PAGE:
Put the rest of your life on hold, it’s time to hunt some monsters.
The Monster Hunter series of games have not quite managed to reach the dizzying heights of popularity in the UK that they have in other countries. The series seems to have a really dividing effect on players here, with them finding the games either unbelievably dull or becoming so obsessed with catching monsters that other parts of their life suffer as a result. As is the nature of things, Capcom really don’t want the monster hunters out there to actually have a life that doesn’t revolve playing their games, and so they have now released Monster Hunter 3 Ultimate for 3DS and Wii U. Here we are going to take a look at the 3DS version of the game.
If you have yet to sample the pleasures of monster hunting, it’s not exactly a deep concept to get your head around. The player, surprisingly, hunts monsters. There is a bit more to it than that, with the player taking on quests to help the members of their village, which could involve having to collect things or defeat certain monsters. It is from the quests that the player will get most of their motivation to hunt monsters, at least until that “gotta catch ‘em all” mentality kicks in and the player finds themselves hunting for the next biggest or strongest monsters.
And thankfully there are an absolute ton of monsters in this new Ultimate version of Monster Hunter 3. It is the monsters that are perhaps the most impressive aspect of the game, both in their scope and variety, and in their looks. On the 3DS, things look a little less impressive than on the Wii U, which is understandable. That being said, it does look very good for a 3DS game, with the monsters being a highlight. They are large and foreboding, very detailed and have a really nice depth with the 3D effect turned on. Everything else looks merely adequate in comparison – the environments are varied but lack the detail found on the monsters, and the same can be said for the characters. Due to the scale of the monsters, the characters look small and somewhat insignificant. Then there is the on-screen text, which is very small and difficult to see, and gets even worse with the 3D turned on. Without the Wii U version to compare it to, the 3DS looks good, but after seeing Monster Hunter 3 Ultimate on the Wii U, it is just disappointing.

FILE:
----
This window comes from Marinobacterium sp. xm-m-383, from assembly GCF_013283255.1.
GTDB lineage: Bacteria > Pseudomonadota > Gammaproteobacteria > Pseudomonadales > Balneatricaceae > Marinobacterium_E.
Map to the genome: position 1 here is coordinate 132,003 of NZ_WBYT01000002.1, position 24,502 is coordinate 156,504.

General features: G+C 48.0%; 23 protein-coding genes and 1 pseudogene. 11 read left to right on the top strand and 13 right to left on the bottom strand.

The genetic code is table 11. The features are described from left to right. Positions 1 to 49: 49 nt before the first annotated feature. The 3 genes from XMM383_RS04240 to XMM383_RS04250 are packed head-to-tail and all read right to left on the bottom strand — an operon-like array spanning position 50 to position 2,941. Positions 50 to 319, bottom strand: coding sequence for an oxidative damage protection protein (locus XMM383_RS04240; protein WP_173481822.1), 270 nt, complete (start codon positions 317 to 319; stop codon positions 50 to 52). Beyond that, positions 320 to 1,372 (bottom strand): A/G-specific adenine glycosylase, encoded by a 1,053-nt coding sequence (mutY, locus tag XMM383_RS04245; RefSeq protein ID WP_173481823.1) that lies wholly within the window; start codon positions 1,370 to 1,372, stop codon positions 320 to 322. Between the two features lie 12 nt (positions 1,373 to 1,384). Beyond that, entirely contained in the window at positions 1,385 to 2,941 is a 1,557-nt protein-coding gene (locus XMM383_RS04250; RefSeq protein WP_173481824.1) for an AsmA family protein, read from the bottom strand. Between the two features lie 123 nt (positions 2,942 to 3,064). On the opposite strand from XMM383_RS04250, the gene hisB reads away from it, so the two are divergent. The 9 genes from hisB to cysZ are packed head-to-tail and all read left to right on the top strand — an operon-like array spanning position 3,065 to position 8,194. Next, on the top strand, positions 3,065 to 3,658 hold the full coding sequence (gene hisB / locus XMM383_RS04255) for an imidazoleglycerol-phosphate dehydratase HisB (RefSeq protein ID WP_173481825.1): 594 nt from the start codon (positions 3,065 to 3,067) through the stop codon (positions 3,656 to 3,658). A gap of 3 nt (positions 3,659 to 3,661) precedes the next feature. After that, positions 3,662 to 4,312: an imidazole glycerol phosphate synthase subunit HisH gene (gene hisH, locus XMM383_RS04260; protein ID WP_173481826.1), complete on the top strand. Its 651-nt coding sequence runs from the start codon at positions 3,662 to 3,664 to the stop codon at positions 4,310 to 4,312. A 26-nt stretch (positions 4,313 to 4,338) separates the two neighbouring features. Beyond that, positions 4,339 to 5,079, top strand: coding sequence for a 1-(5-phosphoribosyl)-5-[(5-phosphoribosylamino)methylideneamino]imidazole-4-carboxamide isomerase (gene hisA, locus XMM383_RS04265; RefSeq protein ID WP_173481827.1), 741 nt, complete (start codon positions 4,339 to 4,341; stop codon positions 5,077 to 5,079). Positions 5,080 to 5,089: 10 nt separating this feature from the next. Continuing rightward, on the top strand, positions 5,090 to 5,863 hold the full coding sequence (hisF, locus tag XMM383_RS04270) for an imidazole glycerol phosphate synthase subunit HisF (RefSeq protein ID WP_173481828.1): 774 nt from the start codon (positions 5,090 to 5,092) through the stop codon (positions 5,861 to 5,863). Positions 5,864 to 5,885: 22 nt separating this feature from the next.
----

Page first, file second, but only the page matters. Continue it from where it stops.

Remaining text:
Alongside the huge number of different monsters and more than 200 quests, there are loads of different weapons or armour sets to get to grips with and a hefty crafting system to learn about. In fact, and this may be off-putting to those that are new to the game, Monster Hunter 3 Ultimate spends a lot of time in the early game slowly introducing the player to all the different aspects of monster hunting, including the different weapons. Actual instruction is a bit thin on the ground, but then it will be a good few hours of learning before the player discovers everything they need to know. Because of this, the game starts very slowly and can take a while to pick up momentum. But, unlike most games, Monster Hunter works by improving the skills of the player as well as the character in the game and by the time the player is really let loose, they will be grateful for the slow start as they will have everything they need for the extensive challenge ahead, a challenge which can easily surpass 100 hours of gameplay.